Having a place to call home isn’t just about living inside four walls and a roof. A house is a foundation of security and safety. It’s a basic need that everyone must-have.
Unfortunately, approximately 1 in 200 Australians find themselves without a safe place to sleep at night.
To understand this problem better, let’s look at these 10 shocking facts about homelessness in Australia.
Fact 1: The average life expectancy is between 45 and 47 years of age for homeless men
New resarch concluded that homeless men living on the street in Australia have a lower life expectancy compared to some of the poorest countries in the world.
The average life expectancy of homeless men living more than ten years on the street is 45 - 47 years old.
Since these homeless men sleep out in the cold almost every night, their bodies are working harder to regulate their temperature and maintain heat. Being on the street can cause a lot of other serious health issues.
For a 1st world country like Australia, it’s alarming that the average life expectancy of homeless men is so low when the life expectancy of other Australian men is 80.7 (ABS 2018).
Fact 2: 116,000 Australian’s were homeless in 2016. An Increase of 14% from 2011
There was a 14% increase of homeless people in Australia from 2011 to 2016.
According to data, homelessness has increased mostly in capital cities. Sydney has the highest increase of 48%, followed by Darwin (up 36%) and Brisbane (up 32%).
There has been a disproportionate rise in rough sleeping during the past five years which highly affected the rise of homelessness. Nationally there was a 20% increase in homeless people sleeping on the street from 2011 to 2016.
Aside from that, one of the biggest changes to this growing problem is severe overcrowding. The past decade had an 88% increase in those affected by overcrowding where people are sharing homes with multiple families.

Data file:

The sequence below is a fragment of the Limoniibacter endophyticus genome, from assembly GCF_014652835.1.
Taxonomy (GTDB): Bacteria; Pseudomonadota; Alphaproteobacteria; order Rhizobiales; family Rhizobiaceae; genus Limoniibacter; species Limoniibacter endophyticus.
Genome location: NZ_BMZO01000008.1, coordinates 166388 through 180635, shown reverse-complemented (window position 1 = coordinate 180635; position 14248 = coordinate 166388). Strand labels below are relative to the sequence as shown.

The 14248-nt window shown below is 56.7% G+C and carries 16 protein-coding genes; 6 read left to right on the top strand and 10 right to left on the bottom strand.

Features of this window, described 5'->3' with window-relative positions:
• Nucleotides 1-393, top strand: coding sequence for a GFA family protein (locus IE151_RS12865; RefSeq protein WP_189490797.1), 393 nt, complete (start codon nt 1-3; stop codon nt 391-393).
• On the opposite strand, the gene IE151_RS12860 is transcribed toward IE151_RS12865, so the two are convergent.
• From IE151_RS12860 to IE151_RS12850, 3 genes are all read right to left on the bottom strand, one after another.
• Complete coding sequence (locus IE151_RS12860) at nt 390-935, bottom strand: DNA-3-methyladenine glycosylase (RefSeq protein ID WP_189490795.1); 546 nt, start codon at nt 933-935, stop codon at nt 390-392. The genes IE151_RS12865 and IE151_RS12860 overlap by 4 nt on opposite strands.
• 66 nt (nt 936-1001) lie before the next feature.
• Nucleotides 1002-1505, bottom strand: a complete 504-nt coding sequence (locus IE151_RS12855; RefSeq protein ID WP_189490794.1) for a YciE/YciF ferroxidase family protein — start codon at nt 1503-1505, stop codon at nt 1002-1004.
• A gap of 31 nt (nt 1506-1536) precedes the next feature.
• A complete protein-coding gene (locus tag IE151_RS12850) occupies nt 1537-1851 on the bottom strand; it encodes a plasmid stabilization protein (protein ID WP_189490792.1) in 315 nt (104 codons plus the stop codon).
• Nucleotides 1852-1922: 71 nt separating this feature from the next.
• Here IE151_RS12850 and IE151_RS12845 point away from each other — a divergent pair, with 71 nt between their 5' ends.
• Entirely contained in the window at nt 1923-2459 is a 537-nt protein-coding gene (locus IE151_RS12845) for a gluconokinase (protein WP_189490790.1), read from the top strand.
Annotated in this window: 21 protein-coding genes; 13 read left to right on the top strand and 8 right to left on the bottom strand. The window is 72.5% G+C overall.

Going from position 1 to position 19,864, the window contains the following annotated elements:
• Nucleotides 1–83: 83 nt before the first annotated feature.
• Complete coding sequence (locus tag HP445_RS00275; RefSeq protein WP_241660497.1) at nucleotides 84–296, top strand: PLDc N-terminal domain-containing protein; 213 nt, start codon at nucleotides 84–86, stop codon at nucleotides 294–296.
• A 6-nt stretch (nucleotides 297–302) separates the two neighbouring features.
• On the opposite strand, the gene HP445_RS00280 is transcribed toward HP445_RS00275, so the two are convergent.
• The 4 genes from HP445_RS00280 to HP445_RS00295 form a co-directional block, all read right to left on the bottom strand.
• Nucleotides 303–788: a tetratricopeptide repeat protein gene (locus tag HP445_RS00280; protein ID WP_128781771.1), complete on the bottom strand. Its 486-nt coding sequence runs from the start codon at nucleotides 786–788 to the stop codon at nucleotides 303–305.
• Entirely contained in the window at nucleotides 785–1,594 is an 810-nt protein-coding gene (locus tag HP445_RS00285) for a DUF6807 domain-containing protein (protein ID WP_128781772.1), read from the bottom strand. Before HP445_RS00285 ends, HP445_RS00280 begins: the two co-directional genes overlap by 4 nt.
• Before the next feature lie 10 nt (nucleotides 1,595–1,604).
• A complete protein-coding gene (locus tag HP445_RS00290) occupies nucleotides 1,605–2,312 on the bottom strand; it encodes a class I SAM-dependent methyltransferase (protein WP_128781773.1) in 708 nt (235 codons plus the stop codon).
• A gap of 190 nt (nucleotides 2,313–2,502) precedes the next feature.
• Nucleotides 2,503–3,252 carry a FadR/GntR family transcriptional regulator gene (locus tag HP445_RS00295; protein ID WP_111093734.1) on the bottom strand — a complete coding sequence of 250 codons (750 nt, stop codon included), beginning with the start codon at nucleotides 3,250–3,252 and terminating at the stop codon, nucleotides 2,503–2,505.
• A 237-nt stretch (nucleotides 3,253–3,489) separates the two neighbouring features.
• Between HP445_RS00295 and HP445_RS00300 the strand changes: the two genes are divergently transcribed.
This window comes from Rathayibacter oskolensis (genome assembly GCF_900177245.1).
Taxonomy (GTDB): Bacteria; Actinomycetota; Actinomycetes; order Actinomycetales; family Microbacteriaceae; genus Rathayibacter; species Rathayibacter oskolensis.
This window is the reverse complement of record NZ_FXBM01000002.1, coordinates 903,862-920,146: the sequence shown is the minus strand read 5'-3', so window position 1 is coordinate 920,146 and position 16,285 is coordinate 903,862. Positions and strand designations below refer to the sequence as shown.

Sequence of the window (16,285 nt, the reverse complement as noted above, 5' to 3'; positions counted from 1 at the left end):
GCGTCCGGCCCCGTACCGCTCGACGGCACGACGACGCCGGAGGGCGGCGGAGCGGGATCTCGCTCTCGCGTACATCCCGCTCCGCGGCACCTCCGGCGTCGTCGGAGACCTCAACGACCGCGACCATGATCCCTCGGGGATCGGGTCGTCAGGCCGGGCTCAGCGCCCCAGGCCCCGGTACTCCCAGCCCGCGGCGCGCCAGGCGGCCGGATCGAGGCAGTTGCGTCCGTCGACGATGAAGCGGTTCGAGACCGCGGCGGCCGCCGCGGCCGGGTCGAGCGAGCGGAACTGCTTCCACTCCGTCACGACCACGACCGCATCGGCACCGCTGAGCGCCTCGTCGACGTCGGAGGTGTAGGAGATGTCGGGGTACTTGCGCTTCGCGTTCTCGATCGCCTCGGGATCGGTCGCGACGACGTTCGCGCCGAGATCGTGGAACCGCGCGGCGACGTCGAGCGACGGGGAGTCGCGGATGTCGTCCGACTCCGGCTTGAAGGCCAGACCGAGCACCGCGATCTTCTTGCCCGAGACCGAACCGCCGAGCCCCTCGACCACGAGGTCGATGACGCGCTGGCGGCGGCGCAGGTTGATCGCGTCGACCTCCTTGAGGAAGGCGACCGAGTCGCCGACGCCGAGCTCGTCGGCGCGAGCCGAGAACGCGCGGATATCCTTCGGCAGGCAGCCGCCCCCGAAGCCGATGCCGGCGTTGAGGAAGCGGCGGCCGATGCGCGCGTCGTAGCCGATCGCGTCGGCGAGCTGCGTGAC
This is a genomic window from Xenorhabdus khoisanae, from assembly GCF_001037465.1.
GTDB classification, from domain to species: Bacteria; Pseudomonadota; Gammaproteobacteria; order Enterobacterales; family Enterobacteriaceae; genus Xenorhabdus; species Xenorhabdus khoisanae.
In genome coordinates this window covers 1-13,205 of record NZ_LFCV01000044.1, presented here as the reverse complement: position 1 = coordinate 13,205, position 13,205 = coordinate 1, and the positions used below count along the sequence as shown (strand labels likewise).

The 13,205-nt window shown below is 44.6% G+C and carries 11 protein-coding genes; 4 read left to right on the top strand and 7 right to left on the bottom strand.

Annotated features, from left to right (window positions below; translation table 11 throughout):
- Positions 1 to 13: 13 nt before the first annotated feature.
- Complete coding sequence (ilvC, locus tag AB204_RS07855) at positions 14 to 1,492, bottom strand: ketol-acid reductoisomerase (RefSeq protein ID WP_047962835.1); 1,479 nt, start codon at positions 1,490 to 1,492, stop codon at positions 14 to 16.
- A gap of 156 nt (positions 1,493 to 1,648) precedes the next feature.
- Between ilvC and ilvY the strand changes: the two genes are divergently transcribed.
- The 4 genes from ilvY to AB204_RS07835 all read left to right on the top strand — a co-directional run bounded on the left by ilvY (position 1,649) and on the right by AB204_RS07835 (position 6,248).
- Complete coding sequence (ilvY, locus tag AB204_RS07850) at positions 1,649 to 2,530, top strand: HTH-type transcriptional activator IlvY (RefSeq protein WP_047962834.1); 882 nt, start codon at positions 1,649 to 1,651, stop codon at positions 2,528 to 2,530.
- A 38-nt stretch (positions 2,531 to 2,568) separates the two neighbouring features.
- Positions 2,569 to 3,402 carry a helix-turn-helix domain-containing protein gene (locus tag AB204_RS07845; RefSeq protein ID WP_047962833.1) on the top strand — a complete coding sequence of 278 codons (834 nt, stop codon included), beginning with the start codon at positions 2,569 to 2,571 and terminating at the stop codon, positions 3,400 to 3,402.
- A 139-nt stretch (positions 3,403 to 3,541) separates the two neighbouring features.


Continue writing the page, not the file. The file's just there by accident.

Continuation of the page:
Fact 3: Up to 21% of homeless people sleeping on the street have suffered Hypothermia, Frostbite or Trenchfoot.
Up to 21% of people sleeping on the street in Australia have suffered avoidable cold weather illnesses hypothermia, frostbite or trenchfoot. These illnesses only occur when people are cold and wet. Body heat is lost 5 times faster when a person is wearing wet clothes – this increases more when there is a wind chill.
Hypothermia is life threatening and can lead to death in a short period of time.
Fact 4: Australia does not provide emergency accommodation to everyone who needs it
In 2018–19 there were an average of 253 requests for accommodation that were not met across Australia every day. This was a total of 92,300 unassisted accommodation requests. This was an increase of 6,200 more unmet requests than the year before.
Most commonly, accommodation was not provided because there was no accommodation available at the time.
Fact 5: Homelessness is a Human Rights issue
Homelessness is a Human Rights issue – especially for people sleeping on the street. Australia is one of the nations that authored the Universal Declaration of Human Rights.
For example the severe stress of finding cardboard to sleep on each night and being provided inadequate emergency bedding impacts on the human rights of street sleeping homeless people:
- the right to health
- the right to personal safety
- the right to privacy
- the right to non-discrimination
- the right to freedom from cruel, inhuman or degrading treatment